The New York City Taxi & Limousine Commission has released a staggeringly detailed historical dataset covering over 1.1 billion individual taxi trips in the city from January 2009 through June 2015.
Taken as a whole, the detailed trip-level data is more than just a vast list of taxi pickup and drop off coordinates: it’s a story of New York.
Full instructions to download and analyze the data for yourself are available on GitHub. These maps show every taxi pickup and drop off, respectively, in New York City from 2009–2015.
The official TLC trip record dataset contains data for over 1.1 billion taxi trips from January 2009 through June 2015, covering both yellow and green taxis.
The Uber data is not as detailed as the taxi data, in particular Uber provides time and location for pickups only, not drop offs, but I wanted to provide a unified dataset including all available taxi and Uber data.
This report compares the performance of three machine learning techniques for spam detection including Random Forest (RF), k-Nearest Neighbours (kNN) and Support Vector Machines (SVM).
The idea of automatically classifying spam and non-spam emails by applying machine learning methods has been popular in academia and has been a topic of interest for many researchers.
This comparison is a real-time process, and therefore the main drawback of this approach is that the kNN algorithm must compute the distance and sort all the training data for each prediction, which can be slow if given a large training dataset (James, Witten, Hastie, & Tibshirani, 2013, pp.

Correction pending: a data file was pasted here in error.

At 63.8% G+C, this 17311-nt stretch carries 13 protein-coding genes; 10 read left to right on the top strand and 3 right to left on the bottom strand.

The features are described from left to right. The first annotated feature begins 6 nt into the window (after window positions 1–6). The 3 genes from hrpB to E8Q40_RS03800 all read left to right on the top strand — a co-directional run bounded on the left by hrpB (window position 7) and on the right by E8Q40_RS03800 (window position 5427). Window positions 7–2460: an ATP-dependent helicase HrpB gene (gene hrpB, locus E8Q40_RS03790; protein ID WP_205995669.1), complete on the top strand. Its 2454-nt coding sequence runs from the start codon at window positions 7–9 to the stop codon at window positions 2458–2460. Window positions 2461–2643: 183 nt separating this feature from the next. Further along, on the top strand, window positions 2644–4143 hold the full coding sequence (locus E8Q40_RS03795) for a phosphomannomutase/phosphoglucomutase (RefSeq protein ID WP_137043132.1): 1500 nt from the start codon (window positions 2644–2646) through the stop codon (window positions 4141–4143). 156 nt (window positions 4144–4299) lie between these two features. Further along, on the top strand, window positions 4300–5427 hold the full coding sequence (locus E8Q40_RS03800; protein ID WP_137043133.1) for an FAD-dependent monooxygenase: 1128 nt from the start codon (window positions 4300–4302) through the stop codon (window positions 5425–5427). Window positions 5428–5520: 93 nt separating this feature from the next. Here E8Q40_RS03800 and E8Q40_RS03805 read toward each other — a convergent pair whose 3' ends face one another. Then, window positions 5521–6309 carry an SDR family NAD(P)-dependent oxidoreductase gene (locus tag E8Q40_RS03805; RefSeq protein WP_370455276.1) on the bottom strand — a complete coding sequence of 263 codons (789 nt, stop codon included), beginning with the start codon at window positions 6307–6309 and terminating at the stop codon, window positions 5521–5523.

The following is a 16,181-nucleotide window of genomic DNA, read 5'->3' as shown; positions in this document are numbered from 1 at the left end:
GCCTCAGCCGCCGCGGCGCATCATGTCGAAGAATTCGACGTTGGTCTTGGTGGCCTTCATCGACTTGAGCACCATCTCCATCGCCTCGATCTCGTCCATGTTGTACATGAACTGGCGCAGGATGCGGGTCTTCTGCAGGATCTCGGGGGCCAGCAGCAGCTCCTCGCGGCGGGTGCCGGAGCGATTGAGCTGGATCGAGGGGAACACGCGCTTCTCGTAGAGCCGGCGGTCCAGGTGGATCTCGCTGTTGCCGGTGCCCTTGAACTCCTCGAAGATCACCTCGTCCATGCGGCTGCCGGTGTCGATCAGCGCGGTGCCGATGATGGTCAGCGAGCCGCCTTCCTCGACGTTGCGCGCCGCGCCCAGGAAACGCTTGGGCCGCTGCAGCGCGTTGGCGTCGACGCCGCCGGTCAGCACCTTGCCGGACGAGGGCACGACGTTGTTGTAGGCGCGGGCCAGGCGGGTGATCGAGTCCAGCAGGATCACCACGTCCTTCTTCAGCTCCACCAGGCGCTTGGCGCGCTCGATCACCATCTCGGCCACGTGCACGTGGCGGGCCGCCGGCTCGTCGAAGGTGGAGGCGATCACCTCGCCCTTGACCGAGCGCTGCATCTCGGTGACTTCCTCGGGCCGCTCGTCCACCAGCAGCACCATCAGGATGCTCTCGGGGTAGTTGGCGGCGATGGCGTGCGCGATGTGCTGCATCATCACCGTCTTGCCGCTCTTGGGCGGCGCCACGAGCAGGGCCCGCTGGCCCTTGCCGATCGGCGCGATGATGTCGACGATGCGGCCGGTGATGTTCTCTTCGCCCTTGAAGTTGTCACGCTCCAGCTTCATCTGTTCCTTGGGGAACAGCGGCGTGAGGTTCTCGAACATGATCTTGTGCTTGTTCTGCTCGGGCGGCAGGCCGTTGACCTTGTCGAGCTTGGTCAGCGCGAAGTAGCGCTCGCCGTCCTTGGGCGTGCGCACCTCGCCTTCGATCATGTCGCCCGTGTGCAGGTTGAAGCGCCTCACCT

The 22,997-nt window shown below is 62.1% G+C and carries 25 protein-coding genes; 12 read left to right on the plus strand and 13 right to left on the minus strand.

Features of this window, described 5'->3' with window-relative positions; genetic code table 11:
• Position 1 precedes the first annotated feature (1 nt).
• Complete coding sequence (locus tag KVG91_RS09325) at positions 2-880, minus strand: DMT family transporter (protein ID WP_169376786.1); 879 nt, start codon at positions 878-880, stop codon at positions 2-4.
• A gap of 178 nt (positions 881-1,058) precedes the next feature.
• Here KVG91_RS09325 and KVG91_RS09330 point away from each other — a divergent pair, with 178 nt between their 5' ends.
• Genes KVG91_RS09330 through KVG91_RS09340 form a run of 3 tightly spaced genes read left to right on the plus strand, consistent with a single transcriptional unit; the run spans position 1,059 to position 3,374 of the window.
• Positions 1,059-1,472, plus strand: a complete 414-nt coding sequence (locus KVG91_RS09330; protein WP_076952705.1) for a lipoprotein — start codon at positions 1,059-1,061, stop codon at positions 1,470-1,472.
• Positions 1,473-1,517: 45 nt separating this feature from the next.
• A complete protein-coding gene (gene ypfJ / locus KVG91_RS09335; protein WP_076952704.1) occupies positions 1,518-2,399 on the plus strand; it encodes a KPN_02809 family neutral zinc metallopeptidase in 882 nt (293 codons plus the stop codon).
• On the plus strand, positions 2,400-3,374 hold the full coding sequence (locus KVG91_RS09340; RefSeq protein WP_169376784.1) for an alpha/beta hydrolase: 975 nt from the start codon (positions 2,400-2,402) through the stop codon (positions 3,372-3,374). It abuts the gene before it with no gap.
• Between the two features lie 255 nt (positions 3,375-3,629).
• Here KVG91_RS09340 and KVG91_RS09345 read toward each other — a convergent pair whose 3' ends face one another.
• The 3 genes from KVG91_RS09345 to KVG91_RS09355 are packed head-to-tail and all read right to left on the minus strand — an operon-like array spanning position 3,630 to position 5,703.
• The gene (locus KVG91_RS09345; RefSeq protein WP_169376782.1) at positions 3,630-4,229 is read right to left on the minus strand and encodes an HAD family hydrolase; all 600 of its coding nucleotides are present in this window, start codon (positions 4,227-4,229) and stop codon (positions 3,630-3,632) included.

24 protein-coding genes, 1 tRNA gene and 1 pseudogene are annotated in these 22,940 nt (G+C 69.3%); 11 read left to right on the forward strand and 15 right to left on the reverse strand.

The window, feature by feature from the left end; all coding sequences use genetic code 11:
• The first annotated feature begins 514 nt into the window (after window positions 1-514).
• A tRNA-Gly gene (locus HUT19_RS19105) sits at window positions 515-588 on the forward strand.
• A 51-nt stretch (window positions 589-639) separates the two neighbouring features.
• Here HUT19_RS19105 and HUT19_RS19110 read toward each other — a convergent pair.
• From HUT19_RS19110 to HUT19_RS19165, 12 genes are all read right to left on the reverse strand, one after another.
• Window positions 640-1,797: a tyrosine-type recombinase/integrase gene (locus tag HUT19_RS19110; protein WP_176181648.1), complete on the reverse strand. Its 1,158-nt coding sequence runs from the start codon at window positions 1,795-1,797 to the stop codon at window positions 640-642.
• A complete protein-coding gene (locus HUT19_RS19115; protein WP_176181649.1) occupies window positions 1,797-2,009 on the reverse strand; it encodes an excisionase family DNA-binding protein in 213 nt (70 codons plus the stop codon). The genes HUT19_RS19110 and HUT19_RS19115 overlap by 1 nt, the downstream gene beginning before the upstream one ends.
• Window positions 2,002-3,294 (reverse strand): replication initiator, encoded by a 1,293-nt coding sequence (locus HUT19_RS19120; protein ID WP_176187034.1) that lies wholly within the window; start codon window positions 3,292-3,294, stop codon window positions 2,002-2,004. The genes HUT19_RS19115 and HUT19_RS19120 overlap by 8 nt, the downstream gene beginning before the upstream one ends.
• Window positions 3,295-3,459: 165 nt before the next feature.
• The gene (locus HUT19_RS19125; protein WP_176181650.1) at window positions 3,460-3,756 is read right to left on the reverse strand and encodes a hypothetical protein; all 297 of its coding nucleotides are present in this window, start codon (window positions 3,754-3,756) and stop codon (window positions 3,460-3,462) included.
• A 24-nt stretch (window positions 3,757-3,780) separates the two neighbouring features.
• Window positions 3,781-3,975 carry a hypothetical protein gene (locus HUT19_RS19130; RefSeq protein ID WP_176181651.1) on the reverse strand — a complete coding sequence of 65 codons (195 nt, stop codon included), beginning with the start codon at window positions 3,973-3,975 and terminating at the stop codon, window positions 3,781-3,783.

We determine from the results that k-Nearest Neighbours (kNN) and Support Vector Machine (SVM) perform similar weak regarding accuracy and Random Forest (RF) outperforms both.
Therefore due to its design Random Forest performs relatively well "out-of-the-box" compared to k-Nearest Neighbours and Support Vector Machine.
This family tree gleaned from the huge new dataset shows seven generations encompassing 6,000 individuals, with marriages marked in red.
The huge new dataset is the largest scientifically validated family tree based on publicly available information, says Yaniv Erlich, a data scientist and computational biologist at the New York Genome Center.
The team then selected questions around longevity and family dispersal to test the utility of their family tree, Erlich says.
Geni.com and MyHeritage recently established their own DNA test, and Erlich says future work could map genetic information that people provide through that product onto the existing genealogy data.
Also, the family tree Erlich and his team built is publically available, and he’d like to see other researchers take advantage of the resource to answer any number of genealogical and scientific questions.